First impression on unpacking the Q702 test unit was the solid feel and clean, minimalist styling.
The Panasonic HDC-SD1 is a camcorder that can capture outstanding footage, but you can't edit the video just yet.
- Captures and stores video of exceptional quality, 5.1 channel audio
- Compression format means you can't edit video yet, limited included software
The current editing limitations are significant, but once the software catches up, the Panasonic HDC-SD1 will be an excellent camcorder.
Price$ 2,419.00 (AUD)
We were originally skeptical about a camcorder that records high-definition video onto an SD Card. What kind of compression is going on behind the scenes to make it fit? However, our doubts soon faded, as the HDC-SD1 captures and stores video of exceptional quality. Unfortunately, for the moment, the compression format it uses introduces a different problem: an inability to edit your video.
At its best quality setting, the HDC-SD1 records 40 minutes of 1080i video to an included 4GB SD Card. This camcorder uses the AVCHD format developed by Panasonic and Sony. When we tested the HDC-SD1, no video editing software supported the format, but Sony says it will offer a free update in the near future to allow its Vegas video editor to import such files. Users of the HDC-SD1 also need a very powerful computer to edit the video once the applications to do so are available, as well as an HD-DVD or Blu-Ray drive if they want to export it from a computer in HD. Forget about using the software included with the camcorder. Athough users can use it to export standard-definition video to a DVD, it's nearly useless beyond that. You are unable to use it to watch your footage in full-screen on a computer.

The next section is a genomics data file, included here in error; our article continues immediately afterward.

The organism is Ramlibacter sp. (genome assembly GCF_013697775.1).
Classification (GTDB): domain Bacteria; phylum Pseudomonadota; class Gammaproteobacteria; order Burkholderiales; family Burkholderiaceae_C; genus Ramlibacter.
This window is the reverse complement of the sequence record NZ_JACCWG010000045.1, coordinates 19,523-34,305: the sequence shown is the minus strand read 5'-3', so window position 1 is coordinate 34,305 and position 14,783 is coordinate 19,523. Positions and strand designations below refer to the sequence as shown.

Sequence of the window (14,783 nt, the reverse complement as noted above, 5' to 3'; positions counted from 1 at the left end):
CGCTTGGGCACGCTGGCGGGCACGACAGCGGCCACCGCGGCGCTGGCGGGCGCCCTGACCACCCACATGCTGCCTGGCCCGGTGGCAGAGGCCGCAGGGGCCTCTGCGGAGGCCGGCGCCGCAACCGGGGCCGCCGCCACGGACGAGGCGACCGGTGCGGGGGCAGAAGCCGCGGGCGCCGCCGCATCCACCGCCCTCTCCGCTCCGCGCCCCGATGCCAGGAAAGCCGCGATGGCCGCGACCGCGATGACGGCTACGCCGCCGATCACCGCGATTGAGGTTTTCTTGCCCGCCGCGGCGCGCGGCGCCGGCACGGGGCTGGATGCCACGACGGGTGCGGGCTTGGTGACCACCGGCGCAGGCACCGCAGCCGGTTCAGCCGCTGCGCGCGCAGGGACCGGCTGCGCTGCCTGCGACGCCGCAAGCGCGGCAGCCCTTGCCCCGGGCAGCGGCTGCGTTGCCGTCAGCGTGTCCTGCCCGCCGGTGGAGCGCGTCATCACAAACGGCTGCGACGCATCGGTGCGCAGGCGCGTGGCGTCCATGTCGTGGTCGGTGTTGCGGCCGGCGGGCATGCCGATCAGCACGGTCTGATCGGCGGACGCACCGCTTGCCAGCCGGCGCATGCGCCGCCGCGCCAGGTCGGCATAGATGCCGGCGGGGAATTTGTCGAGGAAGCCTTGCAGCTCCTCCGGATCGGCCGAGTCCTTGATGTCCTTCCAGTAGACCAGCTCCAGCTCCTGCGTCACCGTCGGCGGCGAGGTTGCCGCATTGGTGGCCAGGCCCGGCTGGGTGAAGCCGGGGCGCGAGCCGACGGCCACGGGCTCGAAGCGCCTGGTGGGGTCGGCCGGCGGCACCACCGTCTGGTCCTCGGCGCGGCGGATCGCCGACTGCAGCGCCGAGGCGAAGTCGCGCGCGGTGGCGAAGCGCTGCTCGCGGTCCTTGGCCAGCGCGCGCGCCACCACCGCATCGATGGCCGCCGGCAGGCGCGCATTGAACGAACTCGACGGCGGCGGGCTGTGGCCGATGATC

Since the camcorder has component outputs and an HDMI port, however, you can play back the unedited footage in high-definition on an HDTV. Video we captured in well-lit settings looked gorgeous, and even video taken in relatively dim, indoor rooms looked surprisingly good. Importantly, it was much better than footage from the standard-definition camcorders we've reviewed. The HDC-SD1's microphone captures 5.1-channel audio, too. We weren't able to test it with a surround-sound system, but it sounded quite good through standard television speakers.
Panasonic says the HDC-SD1 is the smallest HD camcorder yet, and it's certainly far more compact than many standard-definition models, despite its larger-than-average, 3in LCD. The tube-shaped body measures roughly 2.5in in diameter and 5.5in long, so it's very comfortable to hold. The HDC-SD1 has some manual controls, though they could be easier to use. To adjust the shutter speed, for example, users must press a tiny joystick on the back once for each step in speed (you can't just hold it down).
Overall, while the current editing limitations are significant, once the software catches up, the Panasonic HDC-SD1 will be an excellent camcorder.
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GGG Evaluation Team
For work use, Microsoft Word and Excel programs pre-installed on the device are adequate for preparing short documents.
The Fujitsu LifeBook UH574 allowed for great mobility without being obnoxiously heavy or clunky. Its twelve hours of battery life did not disappoint.
The screen was particularly good. It is bright and visible from most angles, however heat is an issue, particularly around the Windows button on the front, and on the back where the battery housing is located.
My first impression after unboxing the Q702 is that it is a nice looking unit. Styling is somewhat minimalist but very effective. The tablet part, once detached, has a nice weight, and no buttons or switches are located in awkward or intrusive positions.
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